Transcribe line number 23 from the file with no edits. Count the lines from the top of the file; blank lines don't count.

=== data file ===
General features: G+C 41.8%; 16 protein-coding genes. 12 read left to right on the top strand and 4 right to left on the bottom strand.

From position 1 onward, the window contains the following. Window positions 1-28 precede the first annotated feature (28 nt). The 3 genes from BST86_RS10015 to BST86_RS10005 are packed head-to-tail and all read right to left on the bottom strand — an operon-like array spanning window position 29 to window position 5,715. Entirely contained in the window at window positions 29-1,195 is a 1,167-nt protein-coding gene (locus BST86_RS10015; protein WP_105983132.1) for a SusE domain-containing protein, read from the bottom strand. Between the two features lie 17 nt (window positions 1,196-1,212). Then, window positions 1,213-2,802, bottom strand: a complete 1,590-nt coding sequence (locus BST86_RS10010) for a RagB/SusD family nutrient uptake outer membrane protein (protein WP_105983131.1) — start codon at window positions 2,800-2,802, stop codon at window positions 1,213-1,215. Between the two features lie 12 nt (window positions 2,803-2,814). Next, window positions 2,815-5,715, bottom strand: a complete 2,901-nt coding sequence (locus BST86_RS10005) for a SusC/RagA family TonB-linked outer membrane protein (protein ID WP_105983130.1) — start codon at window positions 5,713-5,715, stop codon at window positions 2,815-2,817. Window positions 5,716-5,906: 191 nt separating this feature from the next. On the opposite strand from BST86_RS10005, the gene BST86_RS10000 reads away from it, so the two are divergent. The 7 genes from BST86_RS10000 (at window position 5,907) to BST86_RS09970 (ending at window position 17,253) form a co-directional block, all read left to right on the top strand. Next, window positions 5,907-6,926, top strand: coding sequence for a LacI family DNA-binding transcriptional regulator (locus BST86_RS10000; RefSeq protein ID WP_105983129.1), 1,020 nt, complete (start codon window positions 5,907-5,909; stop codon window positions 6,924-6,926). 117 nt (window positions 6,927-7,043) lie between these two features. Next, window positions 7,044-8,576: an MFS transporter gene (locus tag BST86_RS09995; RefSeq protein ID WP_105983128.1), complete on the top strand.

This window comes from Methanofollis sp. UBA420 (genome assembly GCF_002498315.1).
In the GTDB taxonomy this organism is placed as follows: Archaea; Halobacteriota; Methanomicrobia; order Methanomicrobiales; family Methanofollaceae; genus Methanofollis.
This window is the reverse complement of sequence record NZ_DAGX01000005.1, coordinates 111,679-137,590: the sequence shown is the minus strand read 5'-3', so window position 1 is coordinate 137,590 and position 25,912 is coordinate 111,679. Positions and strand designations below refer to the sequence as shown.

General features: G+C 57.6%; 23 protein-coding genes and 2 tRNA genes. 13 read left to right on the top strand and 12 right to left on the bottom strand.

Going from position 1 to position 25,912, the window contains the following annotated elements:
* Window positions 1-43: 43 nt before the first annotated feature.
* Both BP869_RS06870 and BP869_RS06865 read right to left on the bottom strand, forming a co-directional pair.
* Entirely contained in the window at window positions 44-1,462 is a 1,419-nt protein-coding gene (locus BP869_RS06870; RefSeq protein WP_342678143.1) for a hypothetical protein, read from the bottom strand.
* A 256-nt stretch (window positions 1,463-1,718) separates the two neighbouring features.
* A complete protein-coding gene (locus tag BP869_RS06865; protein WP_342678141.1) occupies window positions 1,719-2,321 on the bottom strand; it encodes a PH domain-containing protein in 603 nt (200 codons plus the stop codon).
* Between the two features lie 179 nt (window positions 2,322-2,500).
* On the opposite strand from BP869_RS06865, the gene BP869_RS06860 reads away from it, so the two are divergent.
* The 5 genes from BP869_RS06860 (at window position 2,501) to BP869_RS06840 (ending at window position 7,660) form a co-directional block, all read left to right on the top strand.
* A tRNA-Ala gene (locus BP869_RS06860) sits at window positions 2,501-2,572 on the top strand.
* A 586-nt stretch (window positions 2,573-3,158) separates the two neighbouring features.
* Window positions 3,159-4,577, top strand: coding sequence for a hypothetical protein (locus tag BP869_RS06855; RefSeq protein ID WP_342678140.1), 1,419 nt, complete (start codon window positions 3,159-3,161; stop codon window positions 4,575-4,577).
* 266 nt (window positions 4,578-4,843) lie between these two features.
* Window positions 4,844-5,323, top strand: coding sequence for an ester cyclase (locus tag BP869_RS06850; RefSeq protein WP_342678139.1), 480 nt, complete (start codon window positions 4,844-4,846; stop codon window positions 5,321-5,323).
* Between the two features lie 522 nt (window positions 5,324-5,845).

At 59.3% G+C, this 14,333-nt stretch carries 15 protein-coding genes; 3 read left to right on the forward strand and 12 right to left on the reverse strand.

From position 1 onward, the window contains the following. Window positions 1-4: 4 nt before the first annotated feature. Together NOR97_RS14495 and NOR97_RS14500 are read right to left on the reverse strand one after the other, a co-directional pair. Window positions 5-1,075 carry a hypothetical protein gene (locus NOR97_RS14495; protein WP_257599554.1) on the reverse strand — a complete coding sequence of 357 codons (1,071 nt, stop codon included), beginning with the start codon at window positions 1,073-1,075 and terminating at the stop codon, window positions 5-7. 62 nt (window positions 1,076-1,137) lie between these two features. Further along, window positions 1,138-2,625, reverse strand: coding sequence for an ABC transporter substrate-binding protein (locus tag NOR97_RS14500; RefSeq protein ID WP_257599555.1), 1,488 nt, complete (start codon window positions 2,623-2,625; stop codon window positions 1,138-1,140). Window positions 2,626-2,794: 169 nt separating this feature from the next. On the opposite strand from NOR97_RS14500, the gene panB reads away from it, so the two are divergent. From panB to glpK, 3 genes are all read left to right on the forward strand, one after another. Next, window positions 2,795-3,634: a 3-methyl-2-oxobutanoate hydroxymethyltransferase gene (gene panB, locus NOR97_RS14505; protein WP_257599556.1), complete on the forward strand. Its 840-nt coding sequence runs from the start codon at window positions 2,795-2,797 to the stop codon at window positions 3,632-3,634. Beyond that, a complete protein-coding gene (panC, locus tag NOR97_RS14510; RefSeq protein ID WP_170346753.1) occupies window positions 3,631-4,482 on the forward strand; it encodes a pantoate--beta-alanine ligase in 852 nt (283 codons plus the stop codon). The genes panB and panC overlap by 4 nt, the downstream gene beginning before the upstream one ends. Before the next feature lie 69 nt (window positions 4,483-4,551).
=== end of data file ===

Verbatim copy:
From position 1 onward, the window contains the following. Window positions 1-4: 4 nt before the first annotated feature. Together NOR97_RS14495 and NOR97_RS14500 are read right to left on the reverse strand one after the other, a co-directional pair. Window positions 5-1,075 carry a hypothetical protein gene (locus NOR97_RS14495; protein WP_257599554.1) on the reverse strand — a complete coding sequence of 357 codons (1,071 nt, stop codon included), beginning with the start codon at window positions 1,073-1,075 and terminating at the stop codon, window positions 5-7. 62 nt (window positions 1,076-1,137) lie between these two features. Further along, window positions 1,138-2,625, reverse strand: coding sequence for an ABC transporter substrate-binding protein (locus tag NOR97_RS14500; RefSeq protein ID WP_257599555.1), 1,488 nt, complete (start codon window positions 2,623-2,625; stop codon window positions 1,138-1,140). Window positions 2,626-2,794: 169 nt separating this feature from the next. On the opposite strand from NOR97_RS14500, the gene panB reads away from it, so the two are divergent. From panB to glpK, 3 genes are all read left to right on the forward strand, one after another. Next, window positions 2,795-3,634: a 3-methyl-2-oxobutanoate hydroxymethyltransferase gene (gene panB, locus NOR97_RS14505; protein WP_257599556.1), complete on the forward strand. Its 840-nt coding sequence runs from the start codon at window positions 2,795-2,797 to the stop codon at window positions 3,632-3,634. Beyond that, a complete protein-coding gene (panC, locus tag NOR97_RS14510; RefSeq protein ID WP_170346753.1) occupies window positions 3,631-4,482 on the forward strand; it encodes a pantoate--beta-alanine ligase in 852 nt (283 codons plus the stop codon). The genes panB and panC overlap by 4 nt, the downstream gene beginning before the upstream one ends. Before the next feature lie 69 nt (window positions 4,483-4,551).